A new article in Science reports on the genes that help giraffes reduce the costs of long necks
Liu, C., Gao, J., Cui, X., Li, Z., Chen, L., Yuan, Y., … & Qiu, Q. (2021). A towering genome: Experimentally validated adaptations to high blood pressure and extreme stature in the giraffe. Science Advances, 7(12), eabe9459.
The suite of adaptations associated with the extreme stature of the giraffe has long interested biologists and physiologists. By generating a high-quality chromosome-level giraffe genome and a comprehensive comparison with other ruminant genomes, we identified a robust catalog of giraffe-specific mutations. These are primarily related to cardiovascular, bone growth, vision, hearing, and circadian functions. Among them, the giraffe FGFRL1 gene is an outlier with seven unique amino acid substitutions not found in any other ruminant. Gene-edited mice with the giraffe-type FGFRL1 show exceptional hypertension resistance and higher bone mineral density, both of which are tightly connected with giraffe adaptations to high stature. Our results facilitate a deeper understanding of the molecular mechanism underpinning distinct giraffe traits, and may provide insights into the study of hypertension in humans.
Commentary by Barbara N. Horowitz, MD
The unique anatomic and physiologic characteristics of other species is increasingly recognized as a source of bioinspired solutions for human pathology. For centuries, the modern giraffe’s iconic neck has been the subject of fascination with much interest in understanding its functional and adaptive benefits. Giraffes have recently become the focus of biomedical investigation because, compared with other mammals, their long necks present a unique physiologic challenge for their hearts: to adequately perfuse brains which may be up to three vertical meters from the left ventricle. The increased pressure (afterload) on the left ventricle underlies the significantly elevated (when allometrically scaled and compared with other mammals) systemic blood pressures measured in giraffe (1-3). Systemic hypertension in humans and other mammals is associated with a multitude of end-organ effects and co-morbidities. Given the absence of these pathologies in healthy adult giraffes, the species and its physiology have been proposed as a natural animal model for resistance to end-organ damage common in humans with systemic hypertension.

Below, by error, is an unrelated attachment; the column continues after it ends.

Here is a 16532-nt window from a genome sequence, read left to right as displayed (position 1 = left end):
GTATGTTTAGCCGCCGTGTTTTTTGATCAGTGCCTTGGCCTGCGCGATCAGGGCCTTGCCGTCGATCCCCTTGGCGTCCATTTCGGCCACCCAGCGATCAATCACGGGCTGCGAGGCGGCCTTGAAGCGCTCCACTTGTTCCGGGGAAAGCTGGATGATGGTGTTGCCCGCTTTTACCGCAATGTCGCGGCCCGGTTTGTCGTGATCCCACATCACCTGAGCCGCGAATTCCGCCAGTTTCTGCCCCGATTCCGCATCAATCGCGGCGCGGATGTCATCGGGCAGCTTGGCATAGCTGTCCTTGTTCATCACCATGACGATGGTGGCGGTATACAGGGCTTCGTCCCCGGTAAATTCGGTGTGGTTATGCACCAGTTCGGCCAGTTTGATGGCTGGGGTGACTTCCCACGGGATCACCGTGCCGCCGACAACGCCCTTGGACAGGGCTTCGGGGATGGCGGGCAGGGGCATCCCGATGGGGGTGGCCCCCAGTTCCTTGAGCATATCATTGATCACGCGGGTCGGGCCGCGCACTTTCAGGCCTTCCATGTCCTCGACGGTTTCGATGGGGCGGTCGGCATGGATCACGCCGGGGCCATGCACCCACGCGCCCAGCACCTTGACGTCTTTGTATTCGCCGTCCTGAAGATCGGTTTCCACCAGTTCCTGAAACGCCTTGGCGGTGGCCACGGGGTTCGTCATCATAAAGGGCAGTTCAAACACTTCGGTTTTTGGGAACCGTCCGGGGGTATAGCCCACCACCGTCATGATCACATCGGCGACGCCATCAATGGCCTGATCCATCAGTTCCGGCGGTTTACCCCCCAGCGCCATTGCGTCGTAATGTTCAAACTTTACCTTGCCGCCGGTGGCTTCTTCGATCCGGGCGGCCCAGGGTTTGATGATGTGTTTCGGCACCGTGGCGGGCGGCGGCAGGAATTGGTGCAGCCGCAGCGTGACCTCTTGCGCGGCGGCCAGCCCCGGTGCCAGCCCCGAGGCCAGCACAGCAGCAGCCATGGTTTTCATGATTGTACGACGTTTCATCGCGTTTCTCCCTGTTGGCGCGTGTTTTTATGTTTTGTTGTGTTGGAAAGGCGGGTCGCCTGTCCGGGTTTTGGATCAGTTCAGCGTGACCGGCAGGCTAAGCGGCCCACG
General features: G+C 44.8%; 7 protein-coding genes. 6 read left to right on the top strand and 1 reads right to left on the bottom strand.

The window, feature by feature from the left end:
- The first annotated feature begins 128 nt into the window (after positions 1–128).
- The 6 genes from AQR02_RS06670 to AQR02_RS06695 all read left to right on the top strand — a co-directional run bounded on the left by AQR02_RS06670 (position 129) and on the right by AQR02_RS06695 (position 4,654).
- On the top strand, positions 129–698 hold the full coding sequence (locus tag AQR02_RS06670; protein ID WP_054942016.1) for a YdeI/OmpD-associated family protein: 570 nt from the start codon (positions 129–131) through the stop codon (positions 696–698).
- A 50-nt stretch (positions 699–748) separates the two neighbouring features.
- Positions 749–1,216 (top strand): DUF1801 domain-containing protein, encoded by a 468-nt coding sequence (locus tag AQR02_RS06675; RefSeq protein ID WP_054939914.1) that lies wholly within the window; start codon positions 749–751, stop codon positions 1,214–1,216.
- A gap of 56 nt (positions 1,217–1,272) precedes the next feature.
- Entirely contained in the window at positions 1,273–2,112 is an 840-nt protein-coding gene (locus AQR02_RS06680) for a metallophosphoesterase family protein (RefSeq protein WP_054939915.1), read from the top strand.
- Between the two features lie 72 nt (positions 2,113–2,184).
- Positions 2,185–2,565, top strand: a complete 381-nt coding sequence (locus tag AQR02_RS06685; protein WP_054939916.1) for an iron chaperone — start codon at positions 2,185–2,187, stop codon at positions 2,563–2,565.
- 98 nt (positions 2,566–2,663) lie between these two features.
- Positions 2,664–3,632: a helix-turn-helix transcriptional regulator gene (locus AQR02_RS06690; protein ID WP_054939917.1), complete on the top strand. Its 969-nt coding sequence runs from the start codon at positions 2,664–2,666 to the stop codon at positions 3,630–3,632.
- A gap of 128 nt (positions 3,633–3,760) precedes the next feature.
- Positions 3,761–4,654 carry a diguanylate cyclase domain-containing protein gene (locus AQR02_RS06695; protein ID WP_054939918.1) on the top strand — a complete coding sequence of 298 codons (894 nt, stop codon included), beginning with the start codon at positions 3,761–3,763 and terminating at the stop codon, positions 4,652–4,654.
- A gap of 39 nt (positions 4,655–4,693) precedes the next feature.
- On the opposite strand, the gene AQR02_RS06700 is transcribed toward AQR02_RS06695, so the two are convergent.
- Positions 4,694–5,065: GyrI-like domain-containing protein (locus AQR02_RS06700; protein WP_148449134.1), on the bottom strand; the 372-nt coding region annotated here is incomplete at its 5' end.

How the kidneys, retina, cardiovascular and other systems in the giraffe are protected from the adverse effects of systemic hypertension is highly salient to human health (4-6). These evolved adaptations in giraffe may provide a blueprint for innovating solutions to intractable problems in human health. Fully characterizing the mechanisms and associated genomes which underlie these resistances is an exciting and emerging area of research in evolutionary medicine (6-8). Building on other studies of the giraffe genome (8), the Lui et al. have produced a high-quality genome assembly which advances our understanding of the pleiotropic genes associated with complex co-evolved adaptations resulting in the giraffe’s unique morphological and physiological characteristics. The authors call for more research correlating function with their genomic findings. In doing so they have pinpointed an exciting new research agenda for evolutionary medicine: to integrate broader macroevolutionary and life history perspectives with the impressive and important genomic work this paper presents.
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